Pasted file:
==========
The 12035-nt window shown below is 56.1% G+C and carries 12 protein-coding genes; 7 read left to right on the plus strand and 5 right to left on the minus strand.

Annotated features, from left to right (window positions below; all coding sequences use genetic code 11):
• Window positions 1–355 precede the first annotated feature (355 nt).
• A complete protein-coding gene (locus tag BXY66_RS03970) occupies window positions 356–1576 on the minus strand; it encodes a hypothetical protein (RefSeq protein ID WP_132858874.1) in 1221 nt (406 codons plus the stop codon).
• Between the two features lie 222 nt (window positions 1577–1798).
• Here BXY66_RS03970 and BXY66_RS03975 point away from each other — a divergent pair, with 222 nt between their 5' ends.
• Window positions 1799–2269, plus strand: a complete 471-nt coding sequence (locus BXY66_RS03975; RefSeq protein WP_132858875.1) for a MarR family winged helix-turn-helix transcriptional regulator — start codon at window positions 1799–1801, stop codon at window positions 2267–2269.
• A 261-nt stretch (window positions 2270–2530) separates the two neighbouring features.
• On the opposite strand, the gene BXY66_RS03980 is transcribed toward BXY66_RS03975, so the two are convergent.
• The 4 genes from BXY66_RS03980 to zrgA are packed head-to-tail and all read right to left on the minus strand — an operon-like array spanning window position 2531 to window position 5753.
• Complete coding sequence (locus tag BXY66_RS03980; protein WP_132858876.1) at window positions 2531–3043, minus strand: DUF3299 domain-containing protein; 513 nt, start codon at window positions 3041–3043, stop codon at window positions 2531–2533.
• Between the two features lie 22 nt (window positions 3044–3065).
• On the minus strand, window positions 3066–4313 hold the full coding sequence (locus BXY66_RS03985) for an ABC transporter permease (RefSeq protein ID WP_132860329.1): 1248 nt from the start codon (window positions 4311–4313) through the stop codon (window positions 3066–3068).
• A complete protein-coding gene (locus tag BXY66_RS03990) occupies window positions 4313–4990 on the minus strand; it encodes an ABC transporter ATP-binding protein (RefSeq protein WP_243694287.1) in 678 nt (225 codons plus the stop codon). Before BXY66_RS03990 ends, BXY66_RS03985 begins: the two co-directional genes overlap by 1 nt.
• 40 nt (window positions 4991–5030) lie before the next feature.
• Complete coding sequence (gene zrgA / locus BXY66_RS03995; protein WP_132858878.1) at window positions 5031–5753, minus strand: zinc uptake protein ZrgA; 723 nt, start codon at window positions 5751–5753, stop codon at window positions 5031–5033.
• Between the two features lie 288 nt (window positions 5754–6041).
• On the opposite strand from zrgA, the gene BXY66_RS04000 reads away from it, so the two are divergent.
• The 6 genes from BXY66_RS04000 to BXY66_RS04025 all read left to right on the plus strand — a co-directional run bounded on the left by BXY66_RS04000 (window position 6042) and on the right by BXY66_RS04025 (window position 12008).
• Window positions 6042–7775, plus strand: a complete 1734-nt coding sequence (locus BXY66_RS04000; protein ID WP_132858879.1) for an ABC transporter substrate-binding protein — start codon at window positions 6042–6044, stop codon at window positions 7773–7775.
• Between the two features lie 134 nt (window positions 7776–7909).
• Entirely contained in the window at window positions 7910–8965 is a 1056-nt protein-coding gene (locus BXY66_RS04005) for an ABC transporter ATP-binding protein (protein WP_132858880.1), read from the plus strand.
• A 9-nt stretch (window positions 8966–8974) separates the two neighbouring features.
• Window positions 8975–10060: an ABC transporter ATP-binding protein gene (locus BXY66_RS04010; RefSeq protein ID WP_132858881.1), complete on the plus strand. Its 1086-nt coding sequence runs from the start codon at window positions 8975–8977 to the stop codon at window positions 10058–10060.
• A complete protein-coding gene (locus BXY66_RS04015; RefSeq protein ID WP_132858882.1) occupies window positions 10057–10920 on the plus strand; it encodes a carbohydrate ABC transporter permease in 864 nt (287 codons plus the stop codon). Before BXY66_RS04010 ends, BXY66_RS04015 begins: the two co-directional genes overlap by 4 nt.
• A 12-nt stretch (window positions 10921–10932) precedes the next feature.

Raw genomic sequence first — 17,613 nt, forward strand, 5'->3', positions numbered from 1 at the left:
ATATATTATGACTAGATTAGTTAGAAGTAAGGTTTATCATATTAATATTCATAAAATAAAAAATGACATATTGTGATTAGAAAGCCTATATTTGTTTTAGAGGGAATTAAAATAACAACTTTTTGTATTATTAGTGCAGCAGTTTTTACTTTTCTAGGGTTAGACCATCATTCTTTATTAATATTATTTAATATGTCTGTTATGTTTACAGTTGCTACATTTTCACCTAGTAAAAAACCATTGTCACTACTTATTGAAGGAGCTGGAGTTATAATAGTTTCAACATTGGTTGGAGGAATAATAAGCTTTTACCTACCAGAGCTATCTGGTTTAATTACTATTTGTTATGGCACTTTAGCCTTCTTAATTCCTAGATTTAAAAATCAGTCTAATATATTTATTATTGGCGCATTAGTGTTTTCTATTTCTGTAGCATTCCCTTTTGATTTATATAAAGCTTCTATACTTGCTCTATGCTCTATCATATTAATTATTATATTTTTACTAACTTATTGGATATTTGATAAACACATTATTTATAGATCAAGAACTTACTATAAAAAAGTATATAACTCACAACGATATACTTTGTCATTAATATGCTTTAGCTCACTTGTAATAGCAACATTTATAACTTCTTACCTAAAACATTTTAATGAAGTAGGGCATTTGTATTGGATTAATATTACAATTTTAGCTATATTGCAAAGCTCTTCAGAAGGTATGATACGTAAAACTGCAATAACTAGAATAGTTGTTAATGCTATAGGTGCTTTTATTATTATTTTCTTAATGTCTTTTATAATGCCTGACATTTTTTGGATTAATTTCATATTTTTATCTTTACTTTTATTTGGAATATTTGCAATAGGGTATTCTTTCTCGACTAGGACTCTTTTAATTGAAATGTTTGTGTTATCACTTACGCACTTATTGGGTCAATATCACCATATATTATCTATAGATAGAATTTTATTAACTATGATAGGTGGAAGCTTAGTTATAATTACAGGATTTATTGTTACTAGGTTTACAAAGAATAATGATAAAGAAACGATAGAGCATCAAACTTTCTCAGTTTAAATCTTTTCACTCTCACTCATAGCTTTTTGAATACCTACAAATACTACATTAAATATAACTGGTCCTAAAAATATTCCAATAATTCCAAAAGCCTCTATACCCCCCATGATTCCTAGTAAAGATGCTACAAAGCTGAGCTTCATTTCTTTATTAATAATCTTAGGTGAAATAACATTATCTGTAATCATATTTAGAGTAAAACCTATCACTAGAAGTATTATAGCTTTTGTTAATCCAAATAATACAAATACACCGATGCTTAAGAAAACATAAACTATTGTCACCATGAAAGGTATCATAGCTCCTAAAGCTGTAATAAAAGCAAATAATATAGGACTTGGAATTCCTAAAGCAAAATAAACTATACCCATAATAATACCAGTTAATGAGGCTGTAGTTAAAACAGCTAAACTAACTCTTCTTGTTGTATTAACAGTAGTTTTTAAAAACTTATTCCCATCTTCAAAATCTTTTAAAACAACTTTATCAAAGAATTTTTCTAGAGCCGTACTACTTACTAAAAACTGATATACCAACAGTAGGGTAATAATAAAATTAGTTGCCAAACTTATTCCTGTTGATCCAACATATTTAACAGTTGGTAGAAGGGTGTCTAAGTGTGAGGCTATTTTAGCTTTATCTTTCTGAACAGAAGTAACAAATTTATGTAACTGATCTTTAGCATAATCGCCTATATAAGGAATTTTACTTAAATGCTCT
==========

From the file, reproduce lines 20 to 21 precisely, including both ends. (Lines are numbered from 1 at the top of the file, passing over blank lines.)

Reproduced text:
• Window positions 6042–7775, plus strand: a complete 1734-nt coding sequence (locus BXY66_RS04000; protein ID WP_132858879.1) for an ABC transporter substrate-binding protein — start codon at window positions 6042–6044, stop codon at window positions 7773–7775.
• Between the two features lie 134 nt (window positions 7776–7909).